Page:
trillion, about 18 percent of the annual gross domestic product,
or $8,402 for every man, woman and child.
A HISTORIC CASE
The arguments to be held over three days, and a modern
record six hours, recall past momentous sessions, such as the
2000 presidential election dispute between Republican George W.
Bush and Democrat Al Gore and the 1974 Watergate tapes case that
led to President Richard Nixon's resignation.
The justices, five of them appointed by Republican
presidents and four by Democratic ones, promise a ruling by late
June. Obama is seeking re-election on Nov. 6.
Four distinct legal issues are before the justices, and the
first question they will address is about the timing of any
lawsuit against the individual insurance mandate.
Possibly the driest and most technical subject of the
sessions, yet of great consequence, the issue is whether a
longstanding law called the Anti-Injunction Act prevents people
from challenging the individual mandate until after they have
paid the tax and sought a refund, which would be in 2015.
Of the four U.S. appeals courts that have heard the
healthcare dispute, only one has ruled the challenge to the
individual mandate could not go forward because of the tax law.
Yet the justices plainly believe it important enough of a
potential hurdle that they have scheduled the issue for their
first session and appointed a special lawyer to argue the case.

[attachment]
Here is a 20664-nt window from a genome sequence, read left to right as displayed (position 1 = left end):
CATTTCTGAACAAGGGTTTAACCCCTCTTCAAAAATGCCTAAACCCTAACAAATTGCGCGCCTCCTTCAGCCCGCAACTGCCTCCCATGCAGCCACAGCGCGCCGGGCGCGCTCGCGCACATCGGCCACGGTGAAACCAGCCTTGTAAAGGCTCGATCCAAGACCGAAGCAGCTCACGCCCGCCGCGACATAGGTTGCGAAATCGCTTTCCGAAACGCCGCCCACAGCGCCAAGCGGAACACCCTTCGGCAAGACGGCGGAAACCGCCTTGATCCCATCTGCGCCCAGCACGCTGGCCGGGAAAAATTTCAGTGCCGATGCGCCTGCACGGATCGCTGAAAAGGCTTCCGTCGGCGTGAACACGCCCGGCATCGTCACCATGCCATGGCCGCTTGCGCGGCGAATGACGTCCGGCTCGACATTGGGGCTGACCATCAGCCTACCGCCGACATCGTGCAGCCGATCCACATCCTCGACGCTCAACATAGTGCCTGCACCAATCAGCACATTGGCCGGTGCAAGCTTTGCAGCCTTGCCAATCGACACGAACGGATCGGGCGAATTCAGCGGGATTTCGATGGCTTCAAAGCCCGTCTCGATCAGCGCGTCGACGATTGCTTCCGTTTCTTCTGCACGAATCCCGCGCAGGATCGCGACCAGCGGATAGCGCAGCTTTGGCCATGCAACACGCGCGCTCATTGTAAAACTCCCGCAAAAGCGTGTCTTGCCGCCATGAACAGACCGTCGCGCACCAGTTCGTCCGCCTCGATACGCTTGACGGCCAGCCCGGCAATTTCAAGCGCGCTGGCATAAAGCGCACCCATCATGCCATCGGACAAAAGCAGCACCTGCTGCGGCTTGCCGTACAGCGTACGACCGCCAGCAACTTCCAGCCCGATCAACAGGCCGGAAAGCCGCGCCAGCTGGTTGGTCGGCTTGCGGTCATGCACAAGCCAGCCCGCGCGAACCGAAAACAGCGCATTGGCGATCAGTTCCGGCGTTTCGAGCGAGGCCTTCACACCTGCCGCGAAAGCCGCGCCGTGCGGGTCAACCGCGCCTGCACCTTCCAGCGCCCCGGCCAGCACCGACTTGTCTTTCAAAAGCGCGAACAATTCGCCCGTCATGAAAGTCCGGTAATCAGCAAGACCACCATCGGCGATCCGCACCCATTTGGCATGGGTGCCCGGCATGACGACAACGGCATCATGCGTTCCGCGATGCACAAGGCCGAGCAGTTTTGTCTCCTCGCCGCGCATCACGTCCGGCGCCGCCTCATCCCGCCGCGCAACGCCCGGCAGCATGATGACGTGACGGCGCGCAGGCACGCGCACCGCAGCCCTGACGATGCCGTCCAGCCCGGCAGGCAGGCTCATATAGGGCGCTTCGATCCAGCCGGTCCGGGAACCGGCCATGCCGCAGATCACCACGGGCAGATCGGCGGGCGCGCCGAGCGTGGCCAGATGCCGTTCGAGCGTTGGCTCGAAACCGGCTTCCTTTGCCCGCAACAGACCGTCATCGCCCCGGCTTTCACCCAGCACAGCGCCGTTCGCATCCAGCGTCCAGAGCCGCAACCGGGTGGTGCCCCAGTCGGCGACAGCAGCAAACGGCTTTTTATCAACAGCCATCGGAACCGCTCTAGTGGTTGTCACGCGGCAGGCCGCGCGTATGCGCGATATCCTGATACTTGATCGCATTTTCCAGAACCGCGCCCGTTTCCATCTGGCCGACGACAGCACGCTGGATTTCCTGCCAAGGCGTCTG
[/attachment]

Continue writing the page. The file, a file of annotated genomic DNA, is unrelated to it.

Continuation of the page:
As a result, the first day's arguments will not reach the
more anticipated issue of congressional power to dictate that
individuals obtain insurance, a step that critics warn could
lead to a wide range of other requirements such as eating
broccoli, joining gyms, or buying American-made cars.
That test of congressional power will be aired on Tuesday.
On Wednesday, two questions will be heard. One is whether,
if the individual mandate is declared unconstitutional, it can
be severed from the rest of the law or all of it must be struck
down. The other is whether Congress improperly put new burdens
on states when it expanded eligibility under Medicaid, the joint
state-federal program offering medical care for poor people.
On Monday, court-appointed attorney Robert Long will argue
that no lawsuit against the individual mandate can go forward